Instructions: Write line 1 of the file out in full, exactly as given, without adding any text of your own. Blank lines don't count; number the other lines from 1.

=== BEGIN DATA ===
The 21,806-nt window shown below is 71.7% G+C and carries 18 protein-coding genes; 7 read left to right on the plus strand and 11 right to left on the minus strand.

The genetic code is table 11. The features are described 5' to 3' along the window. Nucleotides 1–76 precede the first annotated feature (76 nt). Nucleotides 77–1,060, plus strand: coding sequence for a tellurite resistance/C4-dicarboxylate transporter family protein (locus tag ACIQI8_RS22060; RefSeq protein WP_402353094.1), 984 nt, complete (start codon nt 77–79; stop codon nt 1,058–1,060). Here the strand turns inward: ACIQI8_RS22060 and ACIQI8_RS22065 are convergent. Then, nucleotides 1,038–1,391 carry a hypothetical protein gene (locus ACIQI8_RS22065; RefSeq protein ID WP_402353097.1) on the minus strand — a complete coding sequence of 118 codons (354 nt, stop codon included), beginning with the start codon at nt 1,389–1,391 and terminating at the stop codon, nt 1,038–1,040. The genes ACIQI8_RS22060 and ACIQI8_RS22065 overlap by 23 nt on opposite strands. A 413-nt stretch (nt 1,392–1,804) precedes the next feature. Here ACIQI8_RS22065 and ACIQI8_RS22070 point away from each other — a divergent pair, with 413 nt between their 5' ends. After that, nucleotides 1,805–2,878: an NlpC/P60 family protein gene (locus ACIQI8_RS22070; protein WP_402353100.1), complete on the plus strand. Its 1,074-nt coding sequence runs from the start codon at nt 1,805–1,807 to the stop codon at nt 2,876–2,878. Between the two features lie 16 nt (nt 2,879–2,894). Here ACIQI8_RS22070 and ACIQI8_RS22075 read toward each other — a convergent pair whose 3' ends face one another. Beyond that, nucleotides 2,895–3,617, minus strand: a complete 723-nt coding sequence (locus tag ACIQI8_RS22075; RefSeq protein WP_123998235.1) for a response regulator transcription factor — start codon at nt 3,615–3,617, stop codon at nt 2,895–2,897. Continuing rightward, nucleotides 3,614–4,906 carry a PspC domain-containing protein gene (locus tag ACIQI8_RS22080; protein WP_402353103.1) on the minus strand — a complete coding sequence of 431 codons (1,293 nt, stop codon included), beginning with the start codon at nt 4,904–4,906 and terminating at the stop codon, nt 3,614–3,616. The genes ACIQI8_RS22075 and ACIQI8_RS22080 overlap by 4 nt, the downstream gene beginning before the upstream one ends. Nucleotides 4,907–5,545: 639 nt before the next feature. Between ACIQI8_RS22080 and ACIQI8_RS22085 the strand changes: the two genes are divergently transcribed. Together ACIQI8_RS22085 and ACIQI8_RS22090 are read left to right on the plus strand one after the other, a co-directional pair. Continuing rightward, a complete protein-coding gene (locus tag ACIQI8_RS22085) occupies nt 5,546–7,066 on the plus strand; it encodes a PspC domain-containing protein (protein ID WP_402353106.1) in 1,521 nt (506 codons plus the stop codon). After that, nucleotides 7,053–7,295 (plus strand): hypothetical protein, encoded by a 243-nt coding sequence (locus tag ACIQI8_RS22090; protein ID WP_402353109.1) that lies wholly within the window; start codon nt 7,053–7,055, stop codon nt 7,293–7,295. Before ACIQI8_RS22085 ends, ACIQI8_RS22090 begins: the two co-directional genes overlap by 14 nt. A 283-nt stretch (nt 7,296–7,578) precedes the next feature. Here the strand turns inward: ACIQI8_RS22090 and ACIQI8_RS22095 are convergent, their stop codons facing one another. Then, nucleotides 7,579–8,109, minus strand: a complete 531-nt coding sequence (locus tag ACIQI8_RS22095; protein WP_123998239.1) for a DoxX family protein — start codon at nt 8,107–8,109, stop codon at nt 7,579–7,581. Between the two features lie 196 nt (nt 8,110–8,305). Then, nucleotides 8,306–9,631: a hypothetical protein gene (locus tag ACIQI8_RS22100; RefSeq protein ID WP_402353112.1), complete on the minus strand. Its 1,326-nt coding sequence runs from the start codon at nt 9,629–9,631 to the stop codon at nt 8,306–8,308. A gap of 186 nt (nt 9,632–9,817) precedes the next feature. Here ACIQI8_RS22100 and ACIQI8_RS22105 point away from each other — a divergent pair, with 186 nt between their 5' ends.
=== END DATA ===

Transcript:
The 21,806-nt window shown below is 71.7% G+C and carries 18 protein-coding genes; 7 read left to right on the plus strand and 11 right to left on the minus strand.